- command and control center 55K6E base on Ural-532301
- panoramic radar detection 91N6E (range 600 km) have protection against jamming. Mounted on the MZKT-7930.
- Anti-aircraft missile systems 98ZH6E (6 battalions) Consisting of:
- Multi-function radar 92N2E (illumination distance of 400 km), the radar can operate in the formulation of active noise
- 5P85TE2 launchers and / or 5P85SE2 on the trailer in conjunction with a tractor-trailer BAZ-64022 or on the MAZ-543M(up to 12 launchers.)
- allowed by the decree of Russian President:48N6E, 48N6E2, 48N6E3, 48N6DM, 9M96E, 9M96E2 and ultra distance 40N6E.
- The 40N6 very long range missile is capable of destroying airborne targets at ranges up to 400 km (250 mi). Active radar homing head. (expected in 2012)
- The 48N6E3/48N6DM long range missile is capable of destroying airborne targets at ranges up to 250 km (160 mi).Semi-active radar homing head.
- The 9M96E2 extended range missile is capable of destroying airborne targets at ranges up to 120 km (75 mi). It has the highest hit probability against fast, manoeuvrable targets such as fighter aircraft. Active radar homing head.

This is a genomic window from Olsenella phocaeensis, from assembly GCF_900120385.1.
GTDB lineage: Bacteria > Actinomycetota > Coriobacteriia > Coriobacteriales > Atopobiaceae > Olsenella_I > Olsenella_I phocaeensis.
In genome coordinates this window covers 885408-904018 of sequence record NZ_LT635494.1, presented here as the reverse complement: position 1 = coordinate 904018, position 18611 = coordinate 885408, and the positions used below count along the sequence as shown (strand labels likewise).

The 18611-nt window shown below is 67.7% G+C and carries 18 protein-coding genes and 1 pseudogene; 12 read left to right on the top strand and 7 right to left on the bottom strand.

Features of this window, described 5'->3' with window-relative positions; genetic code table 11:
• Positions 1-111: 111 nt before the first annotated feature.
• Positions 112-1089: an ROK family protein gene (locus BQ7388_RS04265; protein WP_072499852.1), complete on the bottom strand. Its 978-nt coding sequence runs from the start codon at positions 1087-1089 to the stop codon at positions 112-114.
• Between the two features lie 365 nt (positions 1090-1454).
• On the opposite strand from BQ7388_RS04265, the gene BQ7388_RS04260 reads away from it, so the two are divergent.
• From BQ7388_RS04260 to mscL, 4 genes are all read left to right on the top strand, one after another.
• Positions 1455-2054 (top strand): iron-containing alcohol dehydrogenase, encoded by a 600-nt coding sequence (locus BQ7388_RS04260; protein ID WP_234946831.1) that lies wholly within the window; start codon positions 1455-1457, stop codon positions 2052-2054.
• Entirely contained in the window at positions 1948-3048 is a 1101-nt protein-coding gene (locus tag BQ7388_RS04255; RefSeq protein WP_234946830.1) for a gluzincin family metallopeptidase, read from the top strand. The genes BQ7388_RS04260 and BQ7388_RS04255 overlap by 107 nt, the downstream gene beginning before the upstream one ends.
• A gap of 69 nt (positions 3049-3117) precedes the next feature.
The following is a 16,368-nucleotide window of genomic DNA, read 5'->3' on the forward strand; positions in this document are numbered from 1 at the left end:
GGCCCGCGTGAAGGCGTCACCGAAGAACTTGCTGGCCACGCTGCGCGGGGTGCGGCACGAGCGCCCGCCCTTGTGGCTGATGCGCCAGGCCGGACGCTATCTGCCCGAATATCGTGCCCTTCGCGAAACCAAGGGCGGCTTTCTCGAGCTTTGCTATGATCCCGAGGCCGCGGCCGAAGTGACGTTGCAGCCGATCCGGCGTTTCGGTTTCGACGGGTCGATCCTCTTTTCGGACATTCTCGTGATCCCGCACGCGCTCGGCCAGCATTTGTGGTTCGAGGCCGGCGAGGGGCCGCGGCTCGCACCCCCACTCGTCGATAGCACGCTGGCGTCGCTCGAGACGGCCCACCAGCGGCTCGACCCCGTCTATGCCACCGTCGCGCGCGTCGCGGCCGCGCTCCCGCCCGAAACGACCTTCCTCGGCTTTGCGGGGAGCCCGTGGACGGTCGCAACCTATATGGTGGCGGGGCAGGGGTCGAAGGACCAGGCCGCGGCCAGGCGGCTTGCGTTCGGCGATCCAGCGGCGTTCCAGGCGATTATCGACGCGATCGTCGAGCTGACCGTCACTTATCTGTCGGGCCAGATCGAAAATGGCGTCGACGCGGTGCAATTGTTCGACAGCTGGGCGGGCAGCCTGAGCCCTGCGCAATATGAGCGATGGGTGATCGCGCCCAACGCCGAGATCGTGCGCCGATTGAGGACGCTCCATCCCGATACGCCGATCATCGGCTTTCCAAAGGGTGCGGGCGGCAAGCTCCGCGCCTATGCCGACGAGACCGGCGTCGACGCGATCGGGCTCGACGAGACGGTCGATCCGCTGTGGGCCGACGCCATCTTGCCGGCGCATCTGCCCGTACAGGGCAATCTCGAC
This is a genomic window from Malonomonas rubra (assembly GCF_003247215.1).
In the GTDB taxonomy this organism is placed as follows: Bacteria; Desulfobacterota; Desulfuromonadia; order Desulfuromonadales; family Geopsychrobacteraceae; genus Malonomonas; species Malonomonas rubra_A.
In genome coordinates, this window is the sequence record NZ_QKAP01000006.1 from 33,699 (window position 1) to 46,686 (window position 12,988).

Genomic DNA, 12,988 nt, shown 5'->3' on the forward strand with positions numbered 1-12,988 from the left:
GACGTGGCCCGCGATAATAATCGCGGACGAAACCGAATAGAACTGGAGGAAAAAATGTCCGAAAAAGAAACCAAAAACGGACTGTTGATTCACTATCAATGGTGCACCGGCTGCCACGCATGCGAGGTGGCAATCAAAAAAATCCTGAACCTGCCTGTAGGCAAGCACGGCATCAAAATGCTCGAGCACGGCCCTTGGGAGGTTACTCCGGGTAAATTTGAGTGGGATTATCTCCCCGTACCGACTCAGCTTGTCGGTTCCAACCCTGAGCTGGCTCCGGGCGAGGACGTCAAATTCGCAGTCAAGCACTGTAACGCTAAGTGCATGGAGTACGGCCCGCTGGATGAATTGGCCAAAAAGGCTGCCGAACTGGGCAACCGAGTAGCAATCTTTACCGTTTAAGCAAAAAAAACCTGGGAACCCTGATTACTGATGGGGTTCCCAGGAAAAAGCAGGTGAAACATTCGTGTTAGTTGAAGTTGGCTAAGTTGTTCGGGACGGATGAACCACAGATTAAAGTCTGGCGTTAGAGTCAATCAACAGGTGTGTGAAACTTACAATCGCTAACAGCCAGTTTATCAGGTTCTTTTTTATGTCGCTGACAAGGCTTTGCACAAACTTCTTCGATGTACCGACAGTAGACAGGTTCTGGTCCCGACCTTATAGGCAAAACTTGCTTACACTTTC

- The 9M96E medium range missile.
- The ABM capabilities are near the maximum allowed under the (now void) Anti-Ballistic Missile Treaty.
- The new anti-ballistic missiles 77N6-N and 77N6-N1 to enter service in 2014 supposedly add inert/kinetic anti-ballistic capability to the system. The same missiles will also be used by the S-500, which has a clearly stated anti-ICBM role.
A regular S-400 battalion consists of at least eight launchers with 32 missiles and a mobile command post. On May 21, 2007 the Russian Air Force announced that S-400 would be put on combat duty around Moscow and Central Russia by July 1, 2007 The S-400 was also deployed near the town of Elektrostal.
On August 6, 2007, the first regiment equipped with S-400 entered active service in Moscow Oblast’ near town ofElektrostal, according to Channel One Russia. This is the 606th Guards Anti-air Rocket Regiment, 9th PVO Division, 1st PVO Corps, of the Special Purpose Command.
On February 8, 2008, Lt. Gen. Vladimir Sviridov announced that Russia will be replacing the S-300 systems in the Northwest of Russia with the more technologically advanced S-400. Russian military experts expect that Russia plans for this system to be in place and represent a major component of their ballistic missile defense system until 2020.
In September 2006 Deputy Prime Minister Sergei Ivanov announced a new state program of armaments for 2007–2015. This program provides for the purchase of 18 missilebattalions of S-400’s.